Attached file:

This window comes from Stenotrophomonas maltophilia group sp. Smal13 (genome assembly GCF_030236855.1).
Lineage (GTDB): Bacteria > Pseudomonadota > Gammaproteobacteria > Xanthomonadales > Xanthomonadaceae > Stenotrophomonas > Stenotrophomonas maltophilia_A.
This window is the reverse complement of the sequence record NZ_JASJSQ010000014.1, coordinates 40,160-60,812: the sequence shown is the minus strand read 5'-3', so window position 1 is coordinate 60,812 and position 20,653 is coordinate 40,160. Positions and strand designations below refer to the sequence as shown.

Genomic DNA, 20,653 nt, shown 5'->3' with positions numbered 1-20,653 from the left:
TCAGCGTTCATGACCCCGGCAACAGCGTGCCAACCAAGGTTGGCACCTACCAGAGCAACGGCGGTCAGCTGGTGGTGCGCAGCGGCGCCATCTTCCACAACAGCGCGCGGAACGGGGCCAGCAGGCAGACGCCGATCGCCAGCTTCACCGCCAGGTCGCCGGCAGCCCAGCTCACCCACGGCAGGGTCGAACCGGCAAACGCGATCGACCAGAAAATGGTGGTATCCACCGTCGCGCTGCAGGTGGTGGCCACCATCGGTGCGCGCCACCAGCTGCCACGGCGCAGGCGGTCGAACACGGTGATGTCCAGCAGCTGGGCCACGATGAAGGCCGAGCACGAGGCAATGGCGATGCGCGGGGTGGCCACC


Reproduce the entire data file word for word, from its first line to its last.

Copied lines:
This window comes from Stenotrophomonas maltophilia group sp. Smal13 (genome assembly GCF_030236855.1).
Lineage (GTDB): Bacteria > Pseudomonadota > Gammaproteobacteria > Xanthomonadales > Xanthomonadaceae > Stenotrophomonas > Stenotrophomonas maltophilia_A.
This window is the reverse complement of the sequence record NZ_JASJSQ010000014.1, coordinates 40,160-60,812: the sequence shown is the minus strand read 5'-3', so window position 1 is coordinate 60,812 and position 20,653 is coordinate 40,160. Positions and strand designations below refer to the sequence as shown.

Genomic DNA, 20,653 nt, shown 5'->3' with positions numbered 1-20,653 from the left:
TCAGCGTTCATGACCCCGGCAACAGCGTGCCAACCAAGGTTGGCACCTACCAGAGCAACGGCGGTCAGCTGGTGGTGCGCAGCGGCGCCATCTTCCACAACAGCGCGCGGAACGGGGCCAGCAGGCAGACGCCGATCGCCAGCTTCACCGCCAGGTCGCCGGCAGCCCAGCTCACCCACGGCAGGGTCGAACCGGCAAACGCGATCGACCAGAAAATGGTGGTATCCACCGTCGCGCTGCAGGTGGTGGCCACCATCGGTGCGCGCCACCAGCTGCCACGGCGCAGGCGGTCGAACACGGTGATGTCCAGCAGCTGGGCCACGATGAAGGCCGAGCACGAGGCAATGGCGATGCGCGGGGTGGCCACC